Translated by Stephen MacKenna and B. S. Page.
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13. The Supreme, as the Absolute Good and not merely a good being or thing, can contain nothing, since there is nothing that could be its good.
Anything it could contain must be either good to it or not good; but in the supremely and primally Good there can be nothing not good; nor can the Absolute Good be a container to the Good: containing, then, neither the good nor the not good it contains nothing and, containing nothing, it is alone: it is void of all but itself.
If the rest of being either is good — without being the absolute good — or is not good, while on the other hand the Supreme contains neither what is good nor what is not good, then, containing nothing, it is The Good by that very absence of content.
Thus we rob it of its very being as The Absolute Good if we ascribe anything to it, existence or intellect or goodness. The only way is to make every denial and no assertion, to feign no quality or content there but to permit only the “It is” in which we pretend to no affirmation of non-existent attribute: there is an ignorant praise which, missing the true description, drags in qualities beneath the real worth and so abases; philosophy must guard against attaching to the Supreme what is later and lower: moving above all that order, it is the cause and source of all these, and is none of them.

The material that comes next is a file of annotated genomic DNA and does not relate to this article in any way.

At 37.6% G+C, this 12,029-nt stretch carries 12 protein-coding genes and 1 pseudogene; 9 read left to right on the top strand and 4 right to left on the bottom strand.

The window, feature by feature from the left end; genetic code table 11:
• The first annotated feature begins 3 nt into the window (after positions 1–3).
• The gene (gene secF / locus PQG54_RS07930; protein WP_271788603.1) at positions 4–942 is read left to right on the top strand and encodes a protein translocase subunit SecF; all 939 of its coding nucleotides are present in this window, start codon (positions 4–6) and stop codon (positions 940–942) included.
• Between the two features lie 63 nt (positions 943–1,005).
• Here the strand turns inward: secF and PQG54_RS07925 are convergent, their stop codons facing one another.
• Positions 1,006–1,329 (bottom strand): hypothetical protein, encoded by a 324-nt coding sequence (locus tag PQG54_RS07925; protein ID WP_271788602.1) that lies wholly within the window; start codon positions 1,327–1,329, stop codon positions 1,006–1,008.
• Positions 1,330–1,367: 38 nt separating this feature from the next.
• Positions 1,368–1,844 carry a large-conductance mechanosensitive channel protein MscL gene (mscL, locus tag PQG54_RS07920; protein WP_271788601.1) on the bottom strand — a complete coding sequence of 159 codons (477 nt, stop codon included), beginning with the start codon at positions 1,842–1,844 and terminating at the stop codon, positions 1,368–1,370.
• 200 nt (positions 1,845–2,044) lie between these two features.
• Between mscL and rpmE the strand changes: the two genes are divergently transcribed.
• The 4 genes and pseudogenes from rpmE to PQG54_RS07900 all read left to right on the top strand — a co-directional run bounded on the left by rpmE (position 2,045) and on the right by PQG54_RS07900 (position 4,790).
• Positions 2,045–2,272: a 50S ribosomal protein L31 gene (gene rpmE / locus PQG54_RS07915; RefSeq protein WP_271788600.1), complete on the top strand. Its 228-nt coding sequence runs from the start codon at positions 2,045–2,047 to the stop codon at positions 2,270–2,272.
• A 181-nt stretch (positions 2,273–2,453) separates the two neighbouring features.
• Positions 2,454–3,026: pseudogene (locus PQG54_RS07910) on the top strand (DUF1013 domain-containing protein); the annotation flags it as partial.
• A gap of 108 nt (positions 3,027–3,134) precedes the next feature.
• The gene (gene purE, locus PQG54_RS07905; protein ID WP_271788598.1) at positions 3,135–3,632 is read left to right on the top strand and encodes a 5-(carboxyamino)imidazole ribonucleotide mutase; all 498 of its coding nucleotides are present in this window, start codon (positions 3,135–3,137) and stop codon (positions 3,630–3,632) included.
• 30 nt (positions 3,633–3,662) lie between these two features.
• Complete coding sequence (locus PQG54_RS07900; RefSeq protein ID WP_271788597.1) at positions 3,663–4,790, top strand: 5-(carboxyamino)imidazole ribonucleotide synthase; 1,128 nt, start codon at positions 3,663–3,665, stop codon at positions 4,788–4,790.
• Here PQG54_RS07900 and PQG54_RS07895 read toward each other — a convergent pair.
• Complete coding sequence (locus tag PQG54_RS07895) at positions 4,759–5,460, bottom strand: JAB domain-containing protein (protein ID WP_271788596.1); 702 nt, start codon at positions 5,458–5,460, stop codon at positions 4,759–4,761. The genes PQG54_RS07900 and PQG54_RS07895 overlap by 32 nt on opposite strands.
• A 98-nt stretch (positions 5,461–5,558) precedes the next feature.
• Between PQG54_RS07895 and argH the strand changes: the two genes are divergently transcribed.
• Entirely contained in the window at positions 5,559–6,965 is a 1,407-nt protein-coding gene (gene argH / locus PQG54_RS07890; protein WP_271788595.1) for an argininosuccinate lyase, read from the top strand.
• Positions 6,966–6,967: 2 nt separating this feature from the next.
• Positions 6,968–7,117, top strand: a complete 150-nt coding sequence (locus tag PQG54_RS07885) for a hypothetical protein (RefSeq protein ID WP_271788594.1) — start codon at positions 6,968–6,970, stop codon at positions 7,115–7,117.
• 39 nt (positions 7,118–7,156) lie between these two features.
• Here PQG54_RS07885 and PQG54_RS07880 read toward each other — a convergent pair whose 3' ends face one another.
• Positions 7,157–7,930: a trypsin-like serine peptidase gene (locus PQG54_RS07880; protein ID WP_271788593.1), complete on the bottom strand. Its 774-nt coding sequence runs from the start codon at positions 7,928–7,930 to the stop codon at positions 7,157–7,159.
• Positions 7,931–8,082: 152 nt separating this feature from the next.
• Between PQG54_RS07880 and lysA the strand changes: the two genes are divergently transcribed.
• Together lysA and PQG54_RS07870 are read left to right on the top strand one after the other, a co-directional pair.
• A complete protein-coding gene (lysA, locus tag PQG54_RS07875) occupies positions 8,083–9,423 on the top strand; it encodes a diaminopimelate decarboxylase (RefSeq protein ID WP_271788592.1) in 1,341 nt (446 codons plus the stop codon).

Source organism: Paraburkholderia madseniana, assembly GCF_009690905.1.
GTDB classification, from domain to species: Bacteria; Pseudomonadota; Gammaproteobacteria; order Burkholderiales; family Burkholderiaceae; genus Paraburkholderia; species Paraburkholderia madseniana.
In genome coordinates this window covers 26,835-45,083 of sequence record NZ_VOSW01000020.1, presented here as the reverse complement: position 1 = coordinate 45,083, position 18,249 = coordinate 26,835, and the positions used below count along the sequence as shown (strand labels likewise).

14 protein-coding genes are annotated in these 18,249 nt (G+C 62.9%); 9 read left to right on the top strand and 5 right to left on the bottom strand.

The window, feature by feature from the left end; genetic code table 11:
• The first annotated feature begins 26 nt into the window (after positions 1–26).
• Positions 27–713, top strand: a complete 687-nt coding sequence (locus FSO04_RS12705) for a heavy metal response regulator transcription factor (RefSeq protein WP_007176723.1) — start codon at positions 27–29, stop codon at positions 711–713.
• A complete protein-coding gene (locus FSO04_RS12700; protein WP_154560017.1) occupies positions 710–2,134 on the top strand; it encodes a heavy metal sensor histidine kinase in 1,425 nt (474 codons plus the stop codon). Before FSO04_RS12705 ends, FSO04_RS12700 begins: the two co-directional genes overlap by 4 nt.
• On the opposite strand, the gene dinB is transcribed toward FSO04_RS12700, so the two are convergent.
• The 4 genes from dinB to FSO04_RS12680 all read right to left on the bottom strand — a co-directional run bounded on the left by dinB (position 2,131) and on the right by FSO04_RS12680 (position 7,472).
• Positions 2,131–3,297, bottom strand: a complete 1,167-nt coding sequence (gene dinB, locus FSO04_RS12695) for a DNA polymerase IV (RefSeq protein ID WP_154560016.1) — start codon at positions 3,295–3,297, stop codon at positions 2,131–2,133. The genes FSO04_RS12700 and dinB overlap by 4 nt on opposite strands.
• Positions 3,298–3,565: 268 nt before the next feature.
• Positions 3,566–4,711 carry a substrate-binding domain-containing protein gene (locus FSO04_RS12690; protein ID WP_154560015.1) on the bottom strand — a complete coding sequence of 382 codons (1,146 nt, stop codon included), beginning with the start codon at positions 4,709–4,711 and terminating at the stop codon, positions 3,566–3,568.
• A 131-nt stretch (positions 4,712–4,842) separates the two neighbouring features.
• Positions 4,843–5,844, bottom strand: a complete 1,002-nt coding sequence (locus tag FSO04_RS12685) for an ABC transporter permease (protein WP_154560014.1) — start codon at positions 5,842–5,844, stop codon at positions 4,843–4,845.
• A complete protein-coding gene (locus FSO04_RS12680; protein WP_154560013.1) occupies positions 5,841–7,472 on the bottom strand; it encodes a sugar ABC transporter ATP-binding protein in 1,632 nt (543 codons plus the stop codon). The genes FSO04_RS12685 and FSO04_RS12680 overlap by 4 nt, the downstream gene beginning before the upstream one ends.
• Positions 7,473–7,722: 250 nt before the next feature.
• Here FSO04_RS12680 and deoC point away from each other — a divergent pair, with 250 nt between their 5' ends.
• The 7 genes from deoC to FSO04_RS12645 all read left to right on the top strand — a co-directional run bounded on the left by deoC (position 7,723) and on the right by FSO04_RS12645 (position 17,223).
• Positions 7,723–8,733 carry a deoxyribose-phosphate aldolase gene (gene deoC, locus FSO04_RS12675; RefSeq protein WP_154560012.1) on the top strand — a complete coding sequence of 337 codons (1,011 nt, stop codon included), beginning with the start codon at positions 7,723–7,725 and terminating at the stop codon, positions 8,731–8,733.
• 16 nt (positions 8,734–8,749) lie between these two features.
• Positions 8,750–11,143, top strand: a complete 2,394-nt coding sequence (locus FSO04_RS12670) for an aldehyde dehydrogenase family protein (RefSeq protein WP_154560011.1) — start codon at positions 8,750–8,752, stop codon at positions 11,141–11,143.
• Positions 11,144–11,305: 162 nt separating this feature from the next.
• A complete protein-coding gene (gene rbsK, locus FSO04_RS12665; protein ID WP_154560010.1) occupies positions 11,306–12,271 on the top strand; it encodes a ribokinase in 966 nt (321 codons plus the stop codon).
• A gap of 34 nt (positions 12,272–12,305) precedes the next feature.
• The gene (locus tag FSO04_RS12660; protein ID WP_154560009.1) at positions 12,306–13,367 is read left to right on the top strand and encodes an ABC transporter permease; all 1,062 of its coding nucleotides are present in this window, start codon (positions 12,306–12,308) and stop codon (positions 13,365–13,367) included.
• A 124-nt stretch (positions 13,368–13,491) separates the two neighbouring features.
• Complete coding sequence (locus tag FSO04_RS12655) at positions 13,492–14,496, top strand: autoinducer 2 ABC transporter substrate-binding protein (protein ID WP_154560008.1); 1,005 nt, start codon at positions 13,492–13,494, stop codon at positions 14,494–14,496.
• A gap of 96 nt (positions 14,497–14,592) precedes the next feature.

For, once more, the nature of the Good is not such as to make it all things or a thing among all: that would range it under the same classification with them all and it would differ, thus, only by its individual quality, some specialty, some addition. At once it becomes not a unity but a duality; there is one common element not good and another element that is good; but a combination so made up of good and not good cannot be the purely good, the primarily good; the primarily good must be that principle in which the better element has more effectively participated and so attained its goodness. Any good thing has become so by communion; but that in which it has communion is not a thing among the things of the all; therefore the Good is not a thing of the All.
Since there is this Good in any good thing — the specific difference by which the combination becomes good — it must enter from elsewhere than the world of things: that source must be a Good absolute and isolated. Thus is revealed to us the Primarily existent, the Good, above all that has being, good unalloyed, containing nothing in itself, utterly unmingling, all-transcending, cause of all.
Certainly neither Being nor Beauty springs from evil or from the neutral; the maker, as the more consummate, must surpass the made.
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